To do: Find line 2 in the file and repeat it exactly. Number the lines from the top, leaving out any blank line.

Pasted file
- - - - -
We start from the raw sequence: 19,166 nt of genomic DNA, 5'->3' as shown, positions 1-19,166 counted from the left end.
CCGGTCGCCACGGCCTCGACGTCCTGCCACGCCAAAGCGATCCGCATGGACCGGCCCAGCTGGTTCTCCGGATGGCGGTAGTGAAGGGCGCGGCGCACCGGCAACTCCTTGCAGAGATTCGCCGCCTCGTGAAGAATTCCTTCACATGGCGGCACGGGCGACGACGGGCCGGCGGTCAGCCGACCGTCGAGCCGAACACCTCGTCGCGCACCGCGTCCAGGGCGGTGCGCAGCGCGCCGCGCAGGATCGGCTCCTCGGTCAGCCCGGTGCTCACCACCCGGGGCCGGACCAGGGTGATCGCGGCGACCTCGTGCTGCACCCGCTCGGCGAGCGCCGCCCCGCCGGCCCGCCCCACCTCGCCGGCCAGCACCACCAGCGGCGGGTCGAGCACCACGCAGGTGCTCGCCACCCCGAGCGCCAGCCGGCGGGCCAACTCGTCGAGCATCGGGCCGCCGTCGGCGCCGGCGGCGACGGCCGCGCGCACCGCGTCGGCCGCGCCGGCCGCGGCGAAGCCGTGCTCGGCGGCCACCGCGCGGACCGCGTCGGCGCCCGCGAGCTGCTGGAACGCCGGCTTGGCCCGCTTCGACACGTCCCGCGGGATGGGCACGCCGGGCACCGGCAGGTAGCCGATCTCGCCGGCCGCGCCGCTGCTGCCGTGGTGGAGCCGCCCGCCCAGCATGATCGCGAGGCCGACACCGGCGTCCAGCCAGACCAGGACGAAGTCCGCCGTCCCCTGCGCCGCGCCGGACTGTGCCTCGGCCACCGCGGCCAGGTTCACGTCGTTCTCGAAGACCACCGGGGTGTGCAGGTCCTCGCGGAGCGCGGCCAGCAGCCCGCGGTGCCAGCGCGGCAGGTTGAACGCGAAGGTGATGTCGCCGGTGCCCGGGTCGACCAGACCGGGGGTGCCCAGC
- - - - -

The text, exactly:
CCGGTCGCCACGGCCTCGACGTCCTGCCACGCCAAAGCGATCCGCATGGACCGGCCCAGCTGGTTCTCCGGATGGCGGTAGTGAAGGGCGCGGCGCACCGGCAACTCCTTGCAGAGATTCGCCGCCTCGTGAAGAATTCCTTCACATGGCGGCACGGGCGACGACGGGCCGGCGGTCAGCCGACCGTCGAGCCGAACACCTCGTCGCGCACCGCGTCCAGGGCGGTGCGCAGCGCGCCGCGCAGGATCGGCTCCTCGGTCAGCCCGGTGCTCACCACCCGGGGCCGGACCAGGGTGATCGCGGCGACCTCGTGCTGCACCCGCTCGGCGAGCGCCGCCCCGCCGGCCCGCCCCACCTCGCCGGCCAGCACCACCAGCGGCGGGTCGAGCACCACGCAGGTGCTCGCCACCCCGAGCGCCAGCCGGCGGGCCAACTCGTCGAGCATCGGGCCGCCGTCGGCGCCGGCGGCGACGGCCGCGCGCACCGCGTCGGCCGCGCCGGCCGCGGCGAAGCCGTGCTCGGCGGCCACCGCGCGGACCGCGTCGGCGCCCGCGAGCTGCTGGAACGCCGGCTTGGCCCGCTTCGACACGTCCCGCGGGATGGGCACGCCGGGCACCGGCAGGTAGCCGATCTCGCCGGCCGCGCCGCTGCTGCCGTGGTGGAGCCGCCCGCCCAGCATGATCGCGAGGCCGACACCGGCGTCCAGCCAGACCAGGACGAAGTCCGCCGTCCCCTGCGCCGCGCCGGACTGTGCCTCGGCCACCGCGGCCAGGTTCACGTCGTTCTCGAAGACCACCGGGGTGTGCAGGTCCTCGCGGAGCGCGGCCAGCAGCCCGCGGTGCCAGCGCGGCAGGTTGAACGCGAAGGTGATGTCGCCGGTGCCCGGGTCGACCAGACCGGGGGTGCCCAGC